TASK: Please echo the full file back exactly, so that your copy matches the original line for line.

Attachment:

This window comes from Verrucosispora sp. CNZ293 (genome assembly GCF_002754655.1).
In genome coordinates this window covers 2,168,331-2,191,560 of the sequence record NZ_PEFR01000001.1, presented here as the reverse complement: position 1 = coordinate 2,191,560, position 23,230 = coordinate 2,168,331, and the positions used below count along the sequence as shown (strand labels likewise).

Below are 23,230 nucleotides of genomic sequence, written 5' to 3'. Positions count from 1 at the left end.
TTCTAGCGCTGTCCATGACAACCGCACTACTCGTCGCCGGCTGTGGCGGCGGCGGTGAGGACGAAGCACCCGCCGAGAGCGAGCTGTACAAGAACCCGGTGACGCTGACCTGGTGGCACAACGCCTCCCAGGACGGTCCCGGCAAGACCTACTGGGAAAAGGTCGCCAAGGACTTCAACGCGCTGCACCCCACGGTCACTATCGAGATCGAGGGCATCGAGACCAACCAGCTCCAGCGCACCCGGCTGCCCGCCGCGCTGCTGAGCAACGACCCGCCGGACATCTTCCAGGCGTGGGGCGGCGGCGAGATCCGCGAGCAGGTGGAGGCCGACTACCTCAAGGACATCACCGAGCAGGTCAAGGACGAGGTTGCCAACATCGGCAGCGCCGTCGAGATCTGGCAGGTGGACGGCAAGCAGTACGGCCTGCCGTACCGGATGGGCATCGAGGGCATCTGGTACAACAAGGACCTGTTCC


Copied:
This window comes from Verrucosispora sp. CNZ293 (genome assembly GCF_002754655.1).
In genome coordinates this window covers 2,168,331-2,191,560 of the sequence record NZ_PEFR01000001.1, presented here as the reverse complement: position 1 = coordinate 2,191,560, position 23,230 = coordinate 2,168,331, and the positions used below count along the sequence as shown (strand labels likewise).

Below are 23,230 nucleotides of genomic sequence, written 5' to 3'. Positions count from 1 at the left end.
TTCTAGCGCTGTCCATGACAACCGCACTACTCGTCGCCGGCTGTGGCGGCGGCGGTGAGGACGAAGCACCCGCCGAGAGCGAGCTGTACAAGAACCCGGTGACGCTGACCTGGTGGCACAACGCCTCCCAGGACGGTCCCGGCAAGACCTACTGGGAAAAGGTCGCCAAGGACTTCAACGCGCTGCACCCCACGGTCACTATCGAGATCGAGGGCATCGAGACCAACCAGCTCCAGCGCACCCGGCTGCCCGCCGCGCTGCTGAGCAACGACCCGCCGGACATCTTCCAGGCGTGGGGCGGCGGCGAGATCCGCGAGCAGGTGGAGGCCGACTACCTCAAGGACATCACCGAGCAGGTCAAGGACGAGGTTGCCAACATCGGCAGCGCCGTCGAGATCTGGCAGGTGGACGGCAAGCAGTACGGCCTGCCGTACCGGATGGGCATCGAGGGCATCTGGTACAACAAGGACCTGTTCC